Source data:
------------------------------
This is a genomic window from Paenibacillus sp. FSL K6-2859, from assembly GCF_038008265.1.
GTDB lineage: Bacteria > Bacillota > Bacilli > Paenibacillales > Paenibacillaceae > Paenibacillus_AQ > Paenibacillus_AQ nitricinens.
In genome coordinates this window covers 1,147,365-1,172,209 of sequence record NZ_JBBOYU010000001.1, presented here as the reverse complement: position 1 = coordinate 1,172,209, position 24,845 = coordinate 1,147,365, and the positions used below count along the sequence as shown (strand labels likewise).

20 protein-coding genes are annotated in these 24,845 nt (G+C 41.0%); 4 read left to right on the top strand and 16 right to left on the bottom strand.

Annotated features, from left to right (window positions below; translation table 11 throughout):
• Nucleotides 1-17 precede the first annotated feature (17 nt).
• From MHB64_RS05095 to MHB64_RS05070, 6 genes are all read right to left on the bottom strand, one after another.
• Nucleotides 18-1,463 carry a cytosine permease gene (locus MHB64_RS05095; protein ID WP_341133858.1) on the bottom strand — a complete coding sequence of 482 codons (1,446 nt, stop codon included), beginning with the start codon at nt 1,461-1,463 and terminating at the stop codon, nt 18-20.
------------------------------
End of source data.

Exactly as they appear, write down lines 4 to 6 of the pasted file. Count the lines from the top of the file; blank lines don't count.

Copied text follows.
20 protein-coding genes are annotated in these 24,845 nt (G+C 41.0%); 4 read left to right on the top strand and 16 right to left on the bottom strand.

Annotated features, from left to right (window positions below; translation table 11 throughout):
• Nucleotides 1-17 precede the first annotated feature (17 nt).